The team at Carnegie Mellon University has finished assembling two new crop imaging-systems and mounts to be used in the research vineyards. The imaging systems have been fully assembled, powder coated, plated and sealed to be fully weather resistant and durable. For use in vineyards, the imaging system is mounted on a farm vehicle, pointed at the canopy or fruiting zone, and used to collect high-resolution digital images throughout the vineyard. The CMU team processes the images with special software that identifies and measures specific canopy or crop characteristics. Most of their efforts so far have focused on identifying, measuring, and mapping berry number, berry size, and fruit color to give a non-destructive measurement of crop yield. New methods are being investigated into the possibility of using the image analysis to characterize the canopy, such as shoot counting and leaf area measurements. Two field-ready imaging units developed by the CMU engineering team (left) with one mounted to a farm vehicle for vineyard crop and canopy measurements (right).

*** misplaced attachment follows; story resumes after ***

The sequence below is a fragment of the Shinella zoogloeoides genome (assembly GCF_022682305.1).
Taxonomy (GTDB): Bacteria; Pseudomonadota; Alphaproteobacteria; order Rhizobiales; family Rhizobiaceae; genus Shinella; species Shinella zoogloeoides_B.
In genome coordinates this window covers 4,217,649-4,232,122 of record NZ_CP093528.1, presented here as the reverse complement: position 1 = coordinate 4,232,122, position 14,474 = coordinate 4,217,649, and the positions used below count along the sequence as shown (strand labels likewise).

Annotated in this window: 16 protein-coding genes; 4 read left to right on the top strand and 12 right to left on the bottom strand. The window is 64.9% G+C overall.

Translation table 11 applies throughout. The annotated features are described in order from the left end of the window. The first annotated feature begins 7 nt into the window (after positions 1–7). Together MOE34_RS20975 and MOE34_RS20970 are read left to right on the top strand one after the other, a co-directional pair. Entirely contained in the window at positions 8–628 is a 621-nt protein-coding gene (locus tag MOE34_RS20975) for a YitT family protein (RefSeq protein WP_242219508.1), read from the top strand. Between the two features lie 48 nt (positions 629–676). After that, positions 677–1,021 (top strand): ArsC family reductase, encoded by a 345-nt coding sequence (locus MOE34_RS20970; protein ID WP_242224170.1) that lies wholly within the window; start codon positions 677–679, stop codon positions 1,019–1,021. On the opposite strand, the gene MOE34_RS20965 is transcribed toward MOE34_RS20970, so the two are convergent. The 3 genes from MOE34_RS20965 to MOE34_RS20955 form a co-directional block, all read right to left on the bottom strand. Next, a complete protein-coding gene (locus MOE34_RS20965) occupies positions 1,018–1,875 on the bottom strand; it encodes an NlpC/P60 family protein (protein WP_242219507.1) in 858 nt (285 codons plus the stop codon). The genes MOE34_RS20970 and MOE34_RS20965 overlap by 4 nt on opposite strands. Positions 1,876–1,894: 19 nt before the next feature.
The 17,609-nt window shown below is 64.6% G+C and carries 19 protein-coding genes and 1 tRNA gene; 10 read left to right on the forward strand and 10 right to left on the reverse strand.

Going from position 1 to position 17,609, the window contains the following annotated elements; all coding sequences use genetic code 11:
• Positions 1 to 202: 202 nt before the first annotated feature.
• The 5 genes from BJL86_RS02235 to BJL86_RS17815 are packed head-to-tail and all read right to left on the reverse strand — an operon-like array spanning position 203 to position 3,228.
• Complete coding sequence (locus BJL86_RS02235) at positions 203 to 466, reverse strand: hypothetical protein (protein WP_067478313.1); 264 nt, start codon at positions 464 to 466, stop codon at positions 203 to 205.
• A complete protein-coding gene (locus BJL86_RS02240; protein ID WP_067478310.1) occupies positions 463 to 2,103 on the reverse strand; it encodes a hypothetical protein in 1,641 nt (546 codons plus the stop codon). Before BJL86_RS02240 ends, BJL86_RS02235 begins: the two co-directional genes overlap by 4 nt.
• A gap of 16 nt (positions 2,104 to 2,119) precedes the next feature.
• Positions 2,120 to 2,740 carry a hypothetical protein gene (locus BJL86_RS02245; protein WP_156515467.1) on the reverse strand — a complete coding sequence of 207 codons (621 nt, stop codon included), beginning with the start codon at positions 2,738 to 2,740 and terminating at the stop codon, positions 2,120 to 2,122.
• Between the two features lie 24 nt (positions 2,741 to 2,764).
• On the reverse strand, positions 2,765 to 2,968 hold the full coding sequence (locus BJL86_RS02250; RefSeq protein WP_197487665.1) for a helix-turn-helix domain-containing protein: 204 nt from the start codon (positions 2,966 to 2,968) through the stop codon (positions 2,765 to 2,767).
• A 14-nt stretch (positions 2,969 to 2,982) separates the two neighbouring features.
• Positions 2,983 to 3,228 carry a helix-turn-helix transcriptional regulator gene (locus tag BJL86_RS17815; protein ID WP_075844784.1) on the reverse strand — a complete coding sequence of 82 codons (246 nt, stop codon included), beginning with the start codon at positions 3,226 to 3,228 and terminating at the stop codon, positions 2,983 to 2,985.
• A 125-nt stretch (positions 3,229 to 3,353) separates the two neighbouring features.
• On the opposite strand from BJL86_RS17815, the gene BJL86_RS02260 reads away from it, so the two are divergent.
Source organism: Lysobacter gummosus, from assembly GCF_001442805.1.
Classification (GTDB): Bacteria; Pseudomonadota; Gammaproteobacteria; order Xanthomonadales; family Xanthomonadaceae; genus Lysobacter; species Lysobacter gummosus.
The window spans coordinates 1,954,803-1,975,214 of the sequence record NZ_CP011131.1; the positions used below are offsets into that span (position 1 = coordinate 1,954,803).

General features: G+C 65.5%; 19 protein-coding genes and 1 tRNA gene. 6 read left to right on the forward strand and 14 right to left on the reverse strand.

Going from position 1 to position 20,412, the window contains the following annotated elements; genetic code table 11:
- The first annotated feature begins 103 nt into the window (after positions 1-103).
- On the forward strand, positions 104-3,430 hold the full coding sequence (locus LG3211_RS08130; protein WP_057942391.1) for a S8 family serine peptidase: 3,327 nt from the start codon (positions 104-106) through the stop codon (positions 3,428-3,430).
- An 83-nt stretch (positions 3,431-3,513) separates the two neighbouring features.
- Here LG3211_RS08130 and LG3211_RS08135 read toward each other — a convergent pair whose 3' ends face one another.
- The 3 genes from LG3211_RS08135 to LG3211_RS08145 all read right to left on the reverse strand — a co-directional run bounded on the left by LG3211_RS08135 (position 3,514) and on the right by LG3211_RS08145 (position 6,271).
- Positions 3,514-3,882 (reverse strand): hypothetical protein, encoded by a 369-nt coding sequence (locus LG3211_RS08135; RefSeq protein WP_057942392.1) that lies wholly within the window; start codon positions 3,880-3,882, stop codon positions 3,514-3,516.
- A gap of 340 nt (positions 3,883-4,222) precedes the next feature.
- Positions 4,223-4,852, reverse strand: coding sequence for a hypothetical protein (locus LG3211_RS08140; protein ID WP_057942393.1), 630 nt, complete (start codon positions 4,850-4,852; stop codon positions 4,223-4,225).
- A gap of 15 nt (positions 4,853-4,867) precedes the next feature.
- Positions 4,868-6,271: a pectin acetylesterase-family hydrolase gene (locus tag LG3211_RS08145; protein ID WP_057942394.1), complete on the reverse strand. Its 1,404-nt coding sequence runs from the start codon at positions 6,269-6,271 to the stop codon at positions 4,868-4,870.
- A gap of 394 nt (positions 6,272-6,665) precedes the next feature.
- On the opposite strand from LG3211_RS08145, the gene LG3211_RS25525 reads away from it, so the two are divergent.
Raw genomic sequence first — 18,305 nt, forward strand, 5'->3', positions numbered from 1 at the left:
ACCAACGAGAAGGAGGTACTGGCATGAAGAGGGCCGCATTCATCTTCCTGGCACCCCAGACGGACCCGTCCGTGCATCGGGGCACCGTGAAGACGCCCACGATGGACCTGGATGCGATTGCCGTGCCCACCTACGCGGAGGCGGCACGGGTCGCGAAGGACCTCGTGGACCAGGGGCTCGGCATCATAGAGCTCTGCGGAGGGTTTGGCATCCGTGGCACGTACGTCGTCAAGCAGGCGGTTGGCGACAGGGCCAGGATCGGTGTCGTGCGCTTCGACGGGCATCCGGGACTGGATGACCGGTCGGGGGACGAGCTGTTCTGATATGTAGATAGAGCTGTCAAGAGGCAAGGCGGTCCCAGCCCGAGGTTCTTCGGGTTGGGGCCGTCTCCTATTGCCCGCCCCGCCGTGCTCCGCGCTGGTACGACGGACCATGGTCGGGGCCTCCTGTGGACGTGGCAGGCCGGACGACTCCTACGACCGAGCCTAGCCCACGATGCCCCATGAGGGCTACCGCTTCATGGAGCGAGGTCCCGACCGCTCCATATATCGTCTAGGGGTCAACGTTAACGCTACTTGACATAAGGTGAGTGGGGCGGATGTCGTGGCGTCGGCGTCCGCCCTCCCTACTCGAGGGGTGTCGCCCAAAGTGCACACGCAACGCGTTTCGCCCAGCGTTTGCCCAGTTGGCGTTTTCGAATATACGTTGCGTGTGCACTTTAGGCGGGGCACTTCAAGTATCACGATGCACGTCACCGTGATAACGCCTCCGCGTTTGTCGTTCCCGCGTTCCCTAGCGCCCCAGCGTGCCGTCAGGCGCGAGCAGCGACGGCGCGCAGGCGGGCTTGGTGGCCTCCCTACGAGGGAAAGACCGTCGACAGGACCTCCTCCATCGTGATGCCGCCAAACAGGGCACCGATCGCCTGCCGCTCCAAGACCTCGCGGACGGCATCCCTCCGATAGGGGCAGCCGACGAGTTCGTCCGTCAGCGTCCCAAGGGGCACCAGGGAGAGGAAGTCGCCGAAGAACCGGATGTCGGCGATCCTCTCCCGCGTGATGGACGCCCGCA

A spatial berry count map of a commercial Merlot vineyard generated from image acquisition, processing, and spatial data mapping. The spatial pattern in berry count can be used in a calculation to determine overall vineyard yield.
By Terry Bates, Ph.D.